A limited socialism

Trigger Warning: racism, slavery, lynching

Earlier this week, I noted that Bernie Sanders’ socialism quite abruptly runs aground when applied to some groups peripheral to a lot of his politics. The reality of poverty in the Middle East is something his political view of the world apparently can’t accept, and so he had to essentially deny the reality that the United States is the wealthier nation in almost every respect when interacting with even resource-rich countries like Qatar or Saudi Arabia.

Over the course of this week, a strange domestic cousin to this apparently has come out as a part of what is driving down support for Sanders within many Black political circles. I just wanted to briefly point to what struck me as vital explanations of how Sanders’ comes across on this issue. The always fascinating Ta-Nehisi Coates wrote on Sanders’ statements about reparations:

This is the “class first” approach, originating in the myth that racism and socialism are necessarily incompatible. But raising the minimum wage doesn’t really address the fact that black men without criminal records have about the same shot at low-wage work as white men with them; nor can making college free address the wage gap between black and white graduates. […] Sanders’s anti-racist moderation points to a candidate who is not merely against reparations, but one who doesn’t actually understand the argument. To briefly restate it, from 1619 until at least the late 1960s, American institutions, businesses, associations, and governments—federal, state, and local—repeatedly plundered black communities. Their methods included everything from land-theft, to red-lining, to disenfranchisement, to convict-lease labor, to lynching, to enslavement, to the vending of children. So large was this plunder that America, as we know it today, is simply unimaginable without it. […] judged by his platform, Sanders should be directly confronted and asked why his political imagination is so active against plutocracy, but so limited against white supremacy. Jim Crow and its legacy were not merely problems of disproportionate poverty. Why should black voters support a candidate who does not recognize this?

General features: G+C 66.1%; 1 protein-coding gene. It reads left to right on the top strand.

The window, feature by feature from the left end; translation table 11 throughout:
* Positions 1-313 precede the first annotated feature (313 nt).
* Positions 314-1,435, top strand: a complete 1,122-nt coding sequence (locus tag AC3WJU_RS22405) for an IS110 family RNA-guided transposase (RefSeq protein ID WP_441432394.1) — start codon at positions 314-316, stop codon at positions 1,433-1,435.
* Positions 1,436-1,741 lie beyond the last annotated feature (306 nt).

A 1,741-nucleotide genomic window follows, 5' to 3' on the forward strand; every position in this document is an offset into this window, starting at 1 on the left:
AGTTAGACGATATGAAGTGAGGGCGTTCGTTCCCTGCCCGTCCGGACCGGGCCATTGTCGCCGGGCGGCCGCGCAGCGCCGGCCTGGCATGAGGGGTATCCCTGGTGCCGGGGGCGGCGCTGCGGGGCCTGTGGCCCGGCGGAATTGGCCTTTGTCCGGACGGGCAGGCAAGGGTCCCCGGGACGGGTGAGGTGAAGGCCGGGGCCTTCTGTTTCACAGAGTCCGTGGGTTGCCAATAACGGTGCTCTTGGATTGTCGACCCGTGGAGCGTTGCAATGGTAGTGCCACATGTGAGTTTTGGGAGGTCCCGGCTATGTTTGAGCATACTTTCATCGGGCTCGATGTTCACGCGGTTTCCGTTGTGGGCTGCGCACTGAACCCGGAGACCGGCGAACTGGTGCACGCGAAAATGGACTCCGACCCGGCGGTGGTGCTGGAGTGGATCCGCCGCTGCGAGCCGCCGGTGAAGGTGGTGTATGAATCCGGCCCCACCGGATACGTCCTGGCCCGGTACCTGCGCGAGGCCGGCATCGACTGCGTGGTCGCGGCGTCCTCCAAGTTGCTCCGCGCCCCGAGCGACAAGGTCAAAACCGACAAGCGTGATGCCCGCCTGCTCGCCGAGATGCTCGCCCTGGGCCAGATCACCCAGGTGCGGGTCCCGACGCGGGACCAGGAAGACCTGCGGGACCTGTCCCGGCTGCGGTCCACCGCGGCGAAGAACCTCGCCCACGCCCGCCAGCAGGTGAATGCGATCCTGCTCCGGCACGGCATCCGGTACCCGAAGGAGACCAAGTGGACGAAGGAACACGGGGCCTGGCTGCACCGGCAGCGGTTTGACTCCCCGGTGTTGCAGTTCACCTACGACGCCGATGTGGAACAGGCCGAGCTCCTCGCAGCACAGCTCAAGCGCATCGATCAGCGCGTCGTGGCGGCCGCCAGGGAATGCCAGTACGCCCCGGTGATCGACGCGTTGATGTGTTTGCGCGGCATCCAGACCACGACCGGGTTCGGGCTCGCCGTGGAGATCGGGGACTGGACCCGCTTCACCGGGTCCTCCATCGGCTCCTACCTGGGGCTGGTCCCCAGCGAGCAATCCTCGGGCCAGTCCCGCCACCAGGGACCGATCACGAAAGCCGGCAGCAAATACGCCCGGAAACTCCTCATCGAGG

I think Imani Gandy quite succinctly wrapped up the issue on twitter a day later:

Much of the presidential campaign so far has been about parsing the ways in which Donald Trump wants to redirect economic redistribution towards certain (implicitly, White) communities. Bernie Sanders’ radical language for himself and his ideas has helped him avoid a similar examination so far, but it’s worth checking to see in what ways he hopes to address the social, economic, and political inequalities felt by people of color.

His treatment so far of those unique experiences as simply more common in communities of color is stopping short of directly addressing them. If that’s the level of consideration his political philosophy has for people of color, it doesn’t really sound like it exists for them.

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3 thoughts on “A limited socialism

  1. […] that’s not how things are likely to continue after those two states. He’s made some particularly cavalier statements that are likely to alienate voters politically aware of racial inequality or immigration policies. […]

  2. […] down what the supposed political revolution will be about. Reparations have been declared as outside the purview of economic injustice, now implicit criticism of Zionism is beyond a similar pale. This is a facet of his political […]

  3. […] didn’t just dismiss reparations as impractical or difficult, he outright categorized them as outside of his concerns about economic injustice. While he goes further than most candidates in terms of suggesting greater political autonomy for […]

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